„You can fool everyone else, but you can't fool your own mind.“

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„You silly old fool, you don't even know the alphabet of your own silly old business.“

—  William Henry Maule British politician 1788 - 1858
Reported in Hoyt's New Cyclopedia Of Practical Quotations (1922), p. 86. The quotation has been attributed to many others, such as Lord Chief Justice Campbell, Lord Chesterfield, Sir William Harcourt, Lord Pembroke, Lord Westbury, and to an anonymous judge, and said to have been spoken in court to Garter King at Arms, Rouge Dragon Pursuivant, or some other high-ranking herald, who had confused a "bend" with a "bar" or had demanded fees to which he was not entitled. George Bernard Shaw quotes it in Pygmalion (1912) in the form, "The silly people dont [sic] know their own silly business." Maule cannot be the original source of the quotation, as it is quoted nearly twenty years before his birth in Charles Jenner's The Placid Man: Or, The Memoirs of Sir Charles Beville (1770): "Sir Harry Clayton ... was perhaps far better qualified to have written a Peerage of England than Garter King at Arms, or Rouge Dragon, or any of those parti-coloured officers of the court of honor, who, as a great man complained on a late solemnity, are but too often so silly as not to know their own silly business." "Old Lord Pembroke" (Henry Herbert, 9th Earl of Pembroke) is said by Horace Walpole (in a letter of May 28, 1774 to the Rev. William Cole) to have directed the quip, "Thou silly fellow! Thou dost not know thy own silly business," at John Anstis, Garter King at Arms (though in his 1833 edition of Walpole's letters to Sir Horace Mann, George Agar-Ellis, 1st Baron Dover, attributes the saying to Lord Chesterfield in a footnote, in the form "You foolish man, you do not understand your own foolish business"). Edmund Burke also quotes it ("'Silly man, that dost not know thy own silly trade!' was once well said: but the trade here is not silly.") in a "Speech in the Impeachment of Warren Hastings, Esq." on May 7, 1789 (when Maule was just over a year old). Chesterfield or Pembroke fit best in point of time.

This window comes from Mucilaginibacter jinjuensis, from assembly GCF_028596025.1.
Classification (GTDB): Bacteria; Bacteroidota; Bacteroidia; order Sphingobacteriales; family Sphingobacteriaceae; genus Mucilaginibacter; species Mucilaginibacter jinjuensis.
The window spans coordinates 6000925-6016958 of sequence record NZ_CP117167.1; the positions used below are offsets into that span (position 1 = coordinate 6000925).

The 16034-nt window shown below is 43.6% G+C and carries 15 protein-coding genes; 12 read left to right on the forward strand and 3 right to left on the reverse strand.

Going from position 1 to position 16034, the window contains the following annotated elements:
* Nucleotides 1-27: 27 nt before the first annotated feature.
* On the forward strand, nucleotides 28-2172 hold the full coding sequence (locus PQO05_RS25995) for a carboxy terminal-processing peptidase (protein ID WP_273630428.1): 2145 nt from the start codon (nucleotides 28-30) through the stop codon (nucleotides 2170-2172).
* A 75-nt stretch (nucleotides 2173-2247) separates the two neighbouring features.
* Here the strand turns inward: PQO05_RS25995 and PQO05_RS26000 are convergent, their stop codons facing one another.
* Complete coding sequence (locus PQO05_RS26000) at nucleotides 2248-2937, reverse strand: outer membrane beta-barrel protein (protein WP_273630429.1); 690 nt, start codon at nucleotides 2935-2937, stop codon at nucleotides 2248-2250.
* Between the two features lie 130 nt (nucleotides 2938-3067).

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„There's an old saying in Tennessee - I know it's in Texas, probably in Tennessee - that says, fool me once, shame on - shame on you. Fool me - you can't get fooled again.“

—  George W. Bush 43rd President of the United States 1946
Speech in http://georgewbush-whitehouse.archives.gov/news/releases/2002/09/20020917-7.html Nashville, Tennessee, (September 17, 2002), in which the president confused a centuries-old proverb ("Fool me once, shame on you; fool me twice, shame on me.")

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